Business propped up by credit cards

Thursday, 28 April, 2016

Business propped up by credit cards

Up to two thirds of Australian SMEs are resorting to using personal finances to prop up business growth, according to the latest SME Growth Index released by business finance specialist, Scottish Pacific (SP).

According to the firm, 17% of businesses do so regularly, with 48.4% saying it is an occasional practice. Only 10% of business owners identified as never having done so. The SME Growth Index surveys 1200 Australian businesses twice-yearly to determine growth prospects and concerns. The most recent survey found that personal credit card use was common, which SP claims has a significant impact on operations and the rate at which a business can expand.

CEO Peter Langham says that cashflow management needs more than short-term thinking and that businesses need to consider alternate funding options.

“Personal finance may appeal from a convenience, speed and accessibility perspective — the downside is that higher-than-necessary funding costs cut directly into margin, and personal financing can impact on lifestyle and leave owners open to family conflict which can destabilise the business.

“I’d strongly encourage SMEs, whether product- or service-orientated businesses, to seek smarter funding options. Look beyond the banks, as this is an active, innovative space trying to offer a better alternative.”   

Langham said another significant finding was that SMEs were more than willing to pay higher rates to obtain finance if it meant they didn’t have to provide real estate security.

“This reflects a growing awareness amongst SME owners that putting the house on the line is no longer a given and suggests openness to alternative, innovative funding solutions such as trade and debtor finance.

“This is key for up-and-coming entrepreneurs who have great ideas but may not own any real estate.”

Despite the rise of online and automated funding solutions being offered for SMEs, he said it was worth noting the high importance SME owners still place on being able to talk directly to the lending decision-maker and feeling that the funder was an expert who could provide guidance and support, not just dollars.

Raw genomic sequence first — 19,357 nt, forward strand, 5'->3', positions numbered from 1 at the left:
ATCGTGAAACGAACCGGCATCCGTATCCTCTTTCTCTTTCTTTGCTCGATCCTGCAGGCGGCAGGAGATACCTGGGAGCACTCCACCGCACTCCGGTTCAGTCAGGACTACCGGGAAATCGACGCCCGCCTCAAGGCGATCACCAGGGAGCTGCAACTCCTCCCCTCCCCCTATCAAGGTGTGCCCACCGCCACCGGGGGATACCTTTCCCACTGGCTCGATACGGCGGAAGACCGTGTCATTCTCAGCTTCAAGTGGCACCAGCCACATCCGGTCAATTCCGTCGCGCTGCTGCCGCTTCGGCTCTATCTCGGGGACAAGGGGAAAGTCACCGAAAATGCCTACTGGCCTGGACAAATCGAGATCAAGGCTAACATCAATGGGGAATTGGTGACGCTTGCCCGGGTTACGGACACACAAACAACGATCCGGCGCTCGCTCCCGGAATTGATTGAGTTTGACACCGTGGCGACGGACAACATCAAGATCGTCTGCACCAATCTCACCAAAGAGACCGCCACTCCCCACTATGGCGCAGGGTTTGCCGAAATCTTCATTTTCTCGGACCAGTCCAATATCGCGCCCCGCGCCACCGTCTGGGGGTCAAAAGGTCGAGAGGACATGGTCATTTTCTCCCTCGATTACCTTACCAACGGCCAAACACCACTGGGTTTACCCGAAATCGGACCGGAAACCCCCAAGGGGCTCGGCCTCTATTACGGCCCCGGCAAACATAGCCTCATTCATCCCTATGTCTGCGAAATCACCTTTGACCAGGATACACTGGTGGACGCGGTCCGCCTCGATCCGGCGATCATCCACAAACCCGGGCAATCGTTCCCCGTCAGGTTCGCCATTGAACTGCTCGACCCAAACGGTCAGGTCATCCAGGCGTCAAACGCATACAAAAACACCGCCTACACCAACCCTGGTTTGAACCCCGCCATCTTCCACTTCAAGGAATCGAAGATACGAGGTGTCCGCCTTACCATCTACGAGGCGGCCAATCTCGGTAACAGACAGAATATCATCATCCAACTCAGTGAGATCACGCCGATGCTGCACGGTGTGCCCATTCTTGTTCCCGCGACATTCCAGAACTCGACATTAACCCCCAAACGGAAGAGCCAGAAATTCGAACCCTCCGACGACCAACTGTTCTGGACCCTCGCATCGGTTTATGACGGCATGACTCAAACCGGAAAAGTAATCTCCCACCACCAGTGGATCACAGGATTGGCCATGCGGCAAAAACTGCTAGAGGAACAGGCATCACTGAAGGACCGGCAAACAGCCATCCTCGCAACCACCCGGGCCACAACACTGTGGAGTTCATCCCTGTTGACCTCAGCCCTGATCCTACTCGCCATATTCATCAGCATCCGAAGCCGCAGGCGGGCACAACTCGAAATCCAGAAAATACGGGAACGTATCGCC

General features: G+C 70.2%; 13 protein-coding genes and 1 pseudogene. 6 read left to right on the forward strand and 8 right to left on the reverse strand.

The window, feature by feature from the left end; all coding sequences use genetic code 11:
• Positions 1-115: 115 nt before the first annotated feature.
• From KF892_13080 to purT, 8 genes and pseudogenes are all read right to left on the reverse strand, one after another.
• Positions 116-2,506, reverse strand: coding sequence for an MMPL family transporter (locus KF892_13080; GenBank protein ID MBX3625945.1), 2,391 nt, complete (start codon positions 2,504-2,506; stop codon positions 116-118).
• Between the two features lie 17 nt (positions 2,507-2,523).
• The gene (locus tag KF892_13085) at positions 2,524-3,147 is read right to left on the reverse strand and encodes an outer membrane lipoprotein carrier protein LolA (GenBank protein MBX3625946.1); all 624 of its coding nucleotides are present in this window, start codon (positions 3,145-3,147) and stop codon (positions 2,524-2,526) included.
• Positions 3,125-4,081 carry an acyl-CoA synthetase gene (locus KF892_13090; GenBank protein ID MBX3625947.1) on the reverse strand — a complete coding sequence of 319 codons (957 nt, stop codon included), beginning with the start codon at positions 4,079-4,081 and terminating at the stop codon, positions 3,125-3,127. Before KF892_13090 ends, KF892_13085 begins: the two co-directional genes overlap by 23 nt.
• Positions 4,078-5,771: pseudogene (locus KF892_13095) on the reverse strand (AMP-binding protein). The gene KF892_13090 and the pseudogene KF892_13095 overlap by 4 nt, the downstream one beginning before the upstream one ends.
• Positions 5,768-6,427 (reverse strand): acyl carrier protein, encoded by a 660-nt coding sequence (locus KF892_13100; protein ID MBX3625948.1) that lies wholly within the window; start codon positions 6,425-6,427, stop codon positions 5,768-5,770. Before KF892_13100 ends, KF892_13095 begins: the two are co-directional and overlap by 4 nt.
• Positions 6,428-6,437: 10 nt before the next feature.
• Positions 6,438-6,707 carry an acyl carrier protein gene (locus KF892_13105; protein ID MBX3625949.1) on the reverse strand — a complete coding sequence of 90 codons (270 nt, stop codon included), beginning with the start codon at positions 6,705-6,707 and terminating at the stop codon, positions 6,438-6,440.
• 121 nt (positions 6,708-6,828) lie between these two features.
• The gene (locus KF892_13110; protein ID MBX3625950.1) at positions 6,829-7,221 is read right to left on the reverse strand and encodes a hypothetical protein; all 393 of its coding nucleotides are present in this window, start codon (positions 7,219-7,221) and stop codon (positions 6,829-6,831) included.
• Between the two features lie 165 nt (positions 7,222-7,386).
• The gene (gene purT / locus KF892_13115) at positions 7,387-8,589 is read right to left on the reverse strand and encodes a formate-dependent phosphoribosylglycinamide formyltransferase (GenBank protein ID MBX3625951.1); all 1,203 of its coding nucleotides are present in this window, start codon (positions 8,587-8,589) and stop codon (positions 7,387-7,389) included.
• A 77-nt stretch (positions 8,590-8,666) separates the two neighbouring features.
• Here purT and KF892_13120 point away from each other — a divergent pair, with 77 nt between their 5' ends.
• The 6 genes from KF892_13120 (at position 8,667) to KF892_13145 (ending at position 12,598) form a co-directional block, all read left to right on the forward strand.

Other findings from the March 2016 index include:

Optimism dips, but SMEs resilient

  • 58% of SMEs are in positive growth mode, with an average revenue growth forecast of 5.2% (down from 6.7% in March 2015, despite low interest rates and a depreciating Australian dollar).
  • Given the scale and scope of financial market volatility, small businesses are displaying high resilience, with only a slight rise in the number of SMEs preparing for negative growth (17.5%, who are forecasting an average drop of 4.9%).
  • 70.6% of SMEs believe their business to be stable or in a growth phase, 11.3% in start-up phase and 18.1% consolidating or contracting.

What drives growth is often a mystery, but taxes and credit conditions are clear barriers

  • SMEs are increasingly unsure about what drives their growth, with 35.2% (up from 28.2% when the index began) saying they are ‘simply following their nose’.
  • There has been a sharp rise in growth SMEs who believe conditions of credit are a key barrier to success, rising from 57.3% a year ago to 62% — almost equalling the perennial top bugbear of high or multiple taxes (62.7%). Concerns about red tape are also increasing (a key barrier for 56.5% of SME owners, up from 53.8% a year ago).
  • New product development plans have stalled. One in five SMEs plans to introduce new products in 1H 2016 (19.6%), down 7.1% since 1H 2015. In contrast, the number of SMEs planning to release new services continues to rise, up 7.5% since February 2015 to 35.9%.
  • Willingness to merge with another business has doubled since round one of the index in September 2014, from 6% to 11.3% of SMEs.

SMEs are keen to avoid real estate security and look beyond main bank

  • Availability of unsecured credit, where there is no requirement to lend against real estate such as the family home, is the most important factor for SMEs seeking to fund growth (for example, by replacing outdated equipment, increasing marketing spend, adding staff or entering new markets).
  • SMEs show strong demand for more flexible lending terms as an alternative to standard-term bank debt, including alternatives such as debtor finance, invoice discounting and factoring. In the past year, there has been a 20.6% increase in non-bank lending demand, from 13.6% to 16.4% of SMEs.
  • More than two thirds (67.9%) of SMEs are willing to pay a higher rate to obtain finance if it means they don’t have to provide real estate security. Almost one in three small businesses would definitely pay a higher rate (29.6%), with a further 38.3% indicating they would ‘probably’ pay a higher rate in lieu of extensive asset/collateral assessments. 
  • The ability to talk directly to the lending decision-maker was also deemed highly important, rating ahead of the lender’s industry expertise, credit approval turnaround time and the interest rate.
  • The number of SMEs intending to use their own funds to finance growth plans has increased from 81.1% to 92.7% since September 2014.

Image credit: © Hiam Lim

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